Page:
Why the pessimistic induction is a fallacy

Peter Lewis

Research output: Contribution to journalArticle

38 Citations (Scopus)

Abstract

Putnam and Laudan separately argue that the falsity of past scientific theories gives us reason to doubt the truth of current theories. Their arguments have been highly influential, and have generated a significant literature over the past couple of decades. Most of this literature attempts to defend scientific realism by attacking the historical evidence on which the premises of the relevant argument are based. However, I argue that both Putnam's and Laudan's arguments are fallacious, and hence attacking their premises is unnecessary. The paper concludes with a discussion of the further historical evidence that would be required if the pessimistic induction is to present a serious threat to scientific realism.

Original languageEnglish (US)
Pages (from-to)371-380
Number of pages10
JournalSynthese
Volume129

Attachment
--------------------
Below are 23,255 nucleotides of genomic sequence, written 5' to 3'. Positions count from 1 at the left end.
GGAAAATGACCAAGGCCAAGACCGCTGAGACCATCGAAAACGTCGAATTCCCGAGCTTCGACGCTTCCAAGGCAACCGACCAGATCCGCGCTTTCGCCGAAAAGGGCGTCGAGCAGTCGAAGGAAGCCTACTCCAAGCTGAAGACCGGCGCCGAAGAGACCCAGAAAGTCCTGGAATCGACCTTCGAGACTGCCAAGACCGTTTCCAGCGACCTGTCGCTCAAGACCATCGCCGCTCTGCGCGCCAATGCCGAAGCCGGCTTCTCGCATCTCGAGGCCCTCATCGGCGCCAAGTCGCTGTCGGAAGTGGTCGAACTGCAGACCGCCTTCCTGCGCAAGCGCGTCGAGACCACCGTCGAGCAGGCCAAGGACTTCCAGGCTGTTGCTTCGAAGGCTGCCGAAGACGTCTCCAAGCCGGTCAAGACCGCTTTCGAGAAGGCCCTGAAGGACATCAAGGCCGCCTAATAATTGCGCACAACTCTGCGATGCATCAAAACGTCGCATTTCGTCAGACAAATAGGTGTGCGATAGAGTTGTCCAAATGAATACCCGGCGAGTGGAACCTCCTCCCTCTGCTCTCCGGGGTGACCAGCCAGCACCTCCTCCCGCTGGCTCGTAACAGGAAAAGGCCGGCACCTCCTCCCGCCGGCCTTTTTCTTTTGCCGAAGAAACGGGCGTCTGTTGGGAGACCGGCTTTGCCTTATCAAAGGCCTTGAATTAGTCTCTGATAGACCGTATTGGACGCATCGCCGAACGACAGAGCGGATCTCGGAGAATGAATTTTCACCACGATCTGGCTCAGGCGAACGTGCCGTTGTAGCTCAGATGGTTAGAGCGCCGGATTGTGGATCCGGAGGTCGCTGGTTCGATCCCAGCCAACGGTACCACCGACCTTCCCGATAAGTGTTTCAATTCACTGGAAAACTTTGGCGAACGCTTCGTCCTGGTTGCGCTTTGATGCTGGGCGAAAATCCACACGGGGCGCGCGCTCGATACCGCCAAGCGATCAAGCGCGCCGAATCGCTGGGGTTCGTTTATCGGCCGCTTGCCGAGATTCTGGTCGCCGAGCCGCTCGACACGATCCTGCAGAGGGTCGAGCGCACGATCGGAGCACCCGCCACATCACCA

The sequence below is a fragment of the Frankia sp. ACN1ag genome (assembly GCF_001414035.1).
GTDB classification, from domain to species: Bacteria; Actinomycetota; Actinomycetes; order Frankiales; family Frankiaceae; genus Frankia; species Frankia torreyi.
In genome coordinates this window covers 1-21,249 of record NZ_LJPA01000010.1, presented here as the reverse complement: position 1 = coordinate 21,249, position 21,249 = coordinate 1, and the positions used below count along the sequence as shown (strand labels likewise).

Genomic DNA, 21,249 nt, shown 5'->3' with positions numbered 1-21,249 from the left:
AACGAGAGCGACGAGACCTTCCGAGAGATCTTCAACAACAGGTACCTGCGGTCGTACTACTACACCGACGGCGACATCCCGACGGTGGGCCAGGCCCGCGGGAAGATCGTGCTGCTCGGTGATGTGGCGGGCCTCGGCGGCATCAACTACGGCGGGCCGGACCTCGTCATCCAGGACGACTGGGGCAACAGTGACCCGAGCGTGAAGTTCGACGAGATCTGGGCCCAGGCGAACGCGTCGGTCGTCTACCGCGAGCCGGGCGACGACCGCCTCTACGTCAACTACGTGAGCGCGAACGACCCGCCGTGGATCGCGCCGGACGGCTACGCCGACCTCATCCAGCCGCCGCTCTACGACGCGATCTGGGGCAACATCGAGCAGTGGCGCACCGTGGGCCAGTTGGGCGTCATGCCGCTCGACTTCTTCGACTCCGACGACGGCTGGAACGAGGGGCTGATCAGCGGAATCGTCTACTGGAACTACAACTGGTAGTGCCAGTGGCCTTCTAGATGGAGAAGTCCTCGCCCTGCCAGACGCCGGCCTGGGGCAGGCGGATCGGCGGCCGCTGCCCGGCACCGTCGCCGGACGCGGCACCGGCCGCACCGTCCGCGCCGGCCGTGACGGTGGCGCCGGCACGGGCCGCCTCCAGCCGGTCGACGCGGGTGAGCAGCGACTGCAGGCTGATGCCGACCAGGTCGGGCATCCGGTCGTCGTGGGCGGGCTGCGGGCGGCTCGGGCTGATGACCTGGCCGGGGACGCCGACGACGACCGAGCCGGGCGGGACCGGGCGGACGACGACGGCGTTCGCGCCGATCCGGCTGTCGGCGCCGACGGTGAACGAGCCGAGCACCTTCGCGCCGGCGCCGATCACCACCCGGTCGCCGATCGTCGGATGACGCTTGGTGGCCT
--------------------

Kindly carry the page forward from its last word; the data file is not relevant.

Issue number3
StatePublished - Dec 2001

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induction
realism
evidence
threat
literature
Pessimistic Induction
Fallacies
Scientific Realism
Historical Evidence

ASJC Scopus subject areas

  • Social Sciences(all)

Cite this

Lewis, P. (2001). Why the pessimistic induction is a fallacy. Synthese, 129(3), 371-380.

Why the pessimistic induction is a fallacy. / Lewis, Peter.

In: Synthese, Vol. 129, No. 3, 12.2001, p. 371-380.

Research output: Contribution to journalArticle

Lewis, P 2001, 'Why the pessimistic induction is a fallacy', Synthese, vol. 129, no. 3, pp. 371-380.
Lewis P. Why the pessimistic induction is a fallacy. Synthese. 2001 Dec;129(3):371-380.
Lewis, Peter. / Why the pessimistic induction is a fallacy. In: Synthese. 2001 ; Vol. 129, No. 3. pp. 371-380.
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